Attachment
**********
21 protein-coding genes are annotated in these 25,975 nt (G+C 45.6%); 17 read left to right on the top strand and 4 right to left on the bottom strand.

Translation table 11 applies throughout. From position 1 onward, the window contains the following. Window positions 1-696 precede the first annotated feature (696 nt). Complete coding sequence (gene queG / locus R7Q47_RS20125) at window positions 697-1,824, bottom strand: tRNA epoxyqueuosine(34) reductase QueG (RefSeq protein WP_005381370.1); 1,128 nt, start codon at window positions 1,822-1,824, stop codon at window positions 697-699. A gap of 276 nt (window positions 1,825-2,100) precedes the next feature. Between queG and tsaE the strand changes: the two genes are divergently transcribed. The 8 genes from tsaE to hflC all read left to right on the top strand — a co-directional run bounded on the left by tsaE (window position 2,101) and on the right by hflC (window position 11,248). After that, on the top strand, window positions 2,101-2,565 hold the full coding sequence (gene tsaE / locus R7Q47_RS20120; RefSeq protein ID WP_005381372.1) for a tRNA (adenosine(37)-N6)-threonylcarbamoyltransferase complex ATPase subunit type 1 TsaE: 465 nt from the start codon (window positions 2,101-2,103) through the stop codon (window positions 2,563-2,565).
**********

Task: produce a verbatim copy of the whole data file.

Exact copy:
21 protein-coding genes are annotated in these 25,975 nt (G+C 45.6%); 17 read left to right on the top strand and 4 right to left on the bottom strand.

Translation table 11 applies throughout. From position 1 onward, the window contains the following. Window positions 1-696 precede the first annotated feature (696 nt). Complete coding sequence (gene queG / locus R7Q47_RS20125) at window positions 697-1,824, bottom strand: tRNA epoxyqueuosine(34) reductase QueG (RefSeq protein WP_005381370.1); 1,128 nt, start codon at window positions 1,822-1,824, stop codon at window positions 697-699. A gap of 276 nt (window positions 1,825-2,100) precedes the next feature. Between queG and tsaE the strand changes: the two genes are divergently transcribed. The 8 genes from tsaE to hflC all read left to right on the top strand — a co-directional run bounded on the left by tsaE (window position 2,101) and on the right by hflC (window position 11,248). After that, on the top strand, window positions 2,101-2,565 hold the full coding sequence (gene tsaE / locus R7Q47_RS20120; RefSeq protein ID WP_005381372.1) for a tRNA (adenosine(37)-N6)-threonylcarbamoyltransferase complex ATPase subunit type 1 TsaE: 465 nt from the start codon (window positions 2,101-2,103) through the stop codon (window positions 2,563-2,565).